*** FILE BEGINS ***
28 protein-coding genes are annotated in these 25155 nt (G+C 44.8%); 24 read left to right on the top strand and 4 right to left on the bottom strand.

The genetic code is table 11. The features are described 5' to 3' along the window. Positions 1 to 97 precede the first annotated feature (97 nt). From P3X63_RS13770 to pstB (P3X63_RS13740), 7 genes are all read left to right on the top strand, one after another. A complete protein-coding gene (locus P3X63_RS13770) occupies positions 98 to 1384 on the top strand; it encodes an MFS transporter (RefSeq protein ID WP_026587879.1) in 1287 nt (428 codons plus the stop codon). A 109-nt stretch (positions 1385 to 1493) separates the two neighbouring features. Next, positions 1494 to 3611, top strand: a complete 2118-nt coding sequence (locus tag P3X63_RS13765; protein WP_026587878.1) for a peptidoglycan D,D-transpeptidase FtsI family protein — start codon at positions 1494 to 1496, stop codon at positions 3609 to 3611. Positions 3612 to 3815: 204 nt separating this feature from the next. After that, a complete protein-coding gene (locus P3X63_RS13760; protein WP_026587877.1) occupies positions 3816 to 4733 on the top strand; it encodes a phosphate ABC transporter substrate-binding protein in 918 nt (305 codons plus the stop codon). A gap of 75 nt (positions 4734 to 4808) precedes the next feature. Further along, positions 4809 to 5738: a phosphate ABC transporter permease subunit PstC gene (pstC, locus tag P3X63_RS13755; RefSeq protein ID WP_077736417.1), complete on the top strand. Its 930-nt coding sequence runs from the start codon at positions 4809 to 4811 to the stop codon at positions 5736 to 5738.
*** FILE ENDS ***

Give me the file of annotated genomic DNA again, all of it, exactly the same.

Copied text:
28 protein-coding genes are annotated in these 25155 nt (G+C 44.8%); 24 read left to right on the top strand and 4 right to left on the bottom strand.

The genetic code is table 11. The features are described 5' to 3' along the window. Positions 1 to 97 precede the first annotated feature (97 nt). From P3X63_RS13770 to pstB (P3X63_RS13740), 7 genes are all read left to right on the top strand, one after another. A complete protein-coding gene (locus P3X63_RS13770) occupies positions 98 to 1384 on the top strand; it encodes an MFS transporter (RefSeq protein ID WP_026587879.1) in 1287 nt (428 codons plus the stop codon). A 109-nt stretch (positions 1385 to 1493) separates the two neighbouring features. Next, positions 1494 to 3611, top strand: a complete 2118-nt coding sequence (locus tag P3X63_RS13765; protein WP_026587878.1) for a peptidoglycan D,D-transpeptidase FtsI family protein — start codon at positions 1494 to 1496, stop codon at positions 3609 to 3611. Positions 3612 to 3815: 204 nt separating this feature from the next. After that, a complete protein-coding gene (locus P3X63_RS13760; protein WP_026587877.1) occupies positions 3816 to 4733 on the top strand; it encodes a phosphate ABC transporter substrate-binding protein in 918 nt (305 codons plus the stop codon). A gap of 75 nt (positions 4734 to 4808) precedes the next feature. Further along, positions 4809 to 5738: a phosphate ABC transporter permease subunit PstC gene (pstC, locus tag P3X63_RS13755; RefSeq protein ID WP_077736417.1), complete on the top strand. Its 930-nt coding sequence runs from the start codon at positions 4809 to 4811 to the stop codon at positions 5736 to 5738.